Types of Breast Cancer and its Staging and Grading
Most of the time woman have no idea about the types of breast cancers and because of that, they are unaware of the treatments related to breast cancer type.
First of let’s see what is breast cancer? The name gives to any cancer that starts in the breast tissue known as breast cancer. And also breast cancer found only in the breast (and possibly armpit lymph nodes) known as early, or primary, breast cancer. Besides, there are many types of early breast cancer.
Noninvasive breast cancer
Early breast cancers that found only in the milk lobes (glands) or ducts (tubes) of the breast and no other breast tissues known as noninvasive breast cancers. They can be thought of as an early form of breast cancer, and are sometimes called ‘pre-cancerous’.
The most common types of noninvasive breast cancer are ductal carcinoma in situ (DCIS). It is also known as pre-invasive or intra-ductal carcinoma.
This type of breast cancer sometimes later develops the ability to spread to surrounding tissues, becoming invasive. Because of this, women with noninvasive breast cancers usually advised having treatment. Specially DCIS often treated by surgery, and some women may receive additional treatments, such as radiotherapy.
The effectiveness of hormone therapy for DCIS is being assessed in clinical trials.
Noninvasive breast cancer is not the same as a benign breast condition. Benign breast conditions, such as cysts and fibroadenomas, are not cancer and are rarely associated with an increased risk of developing breast cancer in the future.
Invasive breast cancer
Early breast cancers spread beyond the milk lobes or ducts to the surrounding breast or armpit tissue known as early invasive breast cancer. This is different from metastatic (advanced) breast cancer, which is invasive breast cancer that has spread to distant parts of the body.
44,000 women diagnosed with invasive breast cancer in England and Wales each year. Overall invasive ductal breast cancer is the most common type of invasive breast cancer. It also known as ‘no special type’ (NST) or ‘not otherwise specified’ (NOS). Invasive lobular breast cancer is another early invasive breast cancer but is less common.
There are many rarer types of early invasive breast cancer
- Inflammatory cancer
- Paget’s disease cancer
- Medullary breast cancer
- Metaplastic breast cancer
- Tubular breast cancer
- Mucinous breast cancer
- Malignant phyllodes tumors.
Treatment options for invasive breast cancer can include surgery, radiotherapy, chemotherapy, hormone therapy, and targeted therapy.
Breast Cancer Staging and Grading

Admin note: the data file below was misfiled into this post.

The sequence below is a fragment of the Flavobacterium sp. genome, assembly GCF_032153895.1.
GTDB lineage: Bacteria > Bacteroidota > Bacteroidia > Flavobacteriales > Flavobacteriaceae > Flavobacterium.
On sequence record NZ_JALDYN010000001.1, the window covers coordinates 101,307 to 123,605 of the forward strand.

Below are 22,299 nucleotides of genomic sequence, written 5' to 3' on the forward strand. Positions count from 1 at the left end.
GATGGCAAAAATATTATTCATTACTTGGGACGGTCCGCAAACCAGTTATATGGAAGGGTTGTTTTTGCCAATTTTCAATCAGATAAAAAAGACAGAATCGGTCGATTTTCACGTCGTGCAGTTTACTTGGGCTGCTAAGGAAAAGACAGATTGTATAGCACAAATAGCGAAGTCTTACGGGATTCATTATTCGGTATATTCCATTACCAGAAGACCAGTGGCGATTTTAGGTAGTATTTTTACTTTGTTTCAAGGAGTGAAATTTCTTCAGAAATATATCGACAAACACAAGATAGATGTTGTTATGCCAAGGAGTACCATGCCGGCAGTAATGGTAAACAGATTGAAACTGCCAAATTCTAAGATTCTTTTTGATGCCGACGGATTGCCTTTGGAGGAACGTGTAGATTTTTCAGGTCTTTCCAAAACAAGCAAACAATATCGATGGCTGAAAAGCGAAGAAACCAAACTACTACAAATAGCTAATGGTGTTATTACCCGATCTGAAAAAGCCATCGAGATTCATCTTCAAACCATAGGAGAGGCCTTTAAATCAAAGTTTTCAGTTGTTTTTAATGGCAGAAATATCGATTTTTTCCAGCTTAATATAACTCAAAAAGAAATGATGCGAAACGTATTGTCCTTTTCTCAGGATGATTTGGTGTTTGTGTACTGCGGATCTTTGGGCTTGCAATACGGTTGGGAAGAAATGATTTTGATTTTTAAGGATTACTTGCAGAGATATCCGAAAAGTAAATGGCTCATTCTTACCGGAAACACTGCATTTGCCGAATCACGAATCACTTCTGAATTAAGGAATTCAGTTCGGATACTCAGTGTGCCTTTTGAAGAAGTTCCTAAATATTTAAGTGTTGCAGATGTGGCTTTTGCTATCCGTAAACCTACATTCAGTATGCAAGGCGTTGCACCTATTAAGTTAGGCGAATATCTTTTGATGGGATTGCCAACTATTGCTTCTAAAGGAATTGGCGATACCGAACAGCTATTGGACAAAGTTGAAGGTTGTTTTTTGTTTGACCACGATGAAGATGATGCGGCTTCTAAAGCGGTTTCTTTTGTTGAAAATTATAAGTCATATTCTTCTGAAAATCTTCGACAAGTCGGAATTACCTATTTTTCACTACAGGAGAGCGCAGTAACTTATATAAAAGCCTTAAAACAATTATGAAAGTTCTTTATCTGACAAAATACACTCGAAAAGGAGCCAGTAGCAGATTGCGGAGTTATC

Staging and grading are ways in which healthcare professionals describe the size of your breast cancer, whether and how far it has spread, and how fast it may grow (how ‘aggressive’ it is). Knowing your cancer’s stage and/or grade helps your breast care team to plan the best treatment for you.
Staging and grading usually happen after your breast tumor has been removed by surgery, as a pathologist will need to test the tissue in a laboratory and examine it under a microscope.
Breast Cancer Grading
The grade of a tumor indicates what the cells look like and gives an idea of how quickly cancer may grow and spread. Tumors usually graded between 1 and 3. A higher number indicates that the cells have greater differences in healthy cells and are likely to grow and spread more quickly. Grading for DCIS is different and is defined as low, medium, or high grade.
Breast Cancer Staging
Staging is used to assess the size of a tumor, whether it has spread and how far it has spread. There are two main methods used for defining the stage of cancer – the TNM system or a scale from 0 to 4. Your surgeon needs to determine whether cancer has spread to the armpit (axillary) lymph nodes, as this helps to plan treatment. If cancer has spread to the armpit, then additional treatments, such as chemotherapy, may help to reduce the chance of cancer returning in the future.
All women should have an ultrasound examination of the armpit area. This uses sound waves to make an image of the inside of the armpit, to see whether there is any sign of cancer in the lymph nodes. Lymph nodes glands found in your armpit and other areas of your body that are part of your immune system. Following the ultrasound, women will have a biopsy taken from their lymph nodes for testing, or their lymph nodes will be investigated during surgery.
Understanding staging terms
The tumor, nodes, metastases (TNM) system of
- T: the size of a tumor (a code from 1 to 4, with higher numbers indicating larger tumors)
- N: the number of lymph nodes affected (X for no nodes, and a code 0–3 when nodes are affected)
- M: whether cancer has spread to other areas of the body (0 for no spread, 1 for the spread).
Another way of defining the stage of cancer is on a scale
From 0 to 4:
- Stage 0: noninvasive breast cancers, such as Ductal carcinoma in situ (DCIS)
- Stages 1 and 2: quite small breast cancers that have spread only to the lymph nodes, if at all
- Stage 3: breast cancers that are often larger and have spread to the lymph nodes or surrounding tissues
- Stage 4: breast cancers that have spread to other areas of the body (metastatic breast cancers).
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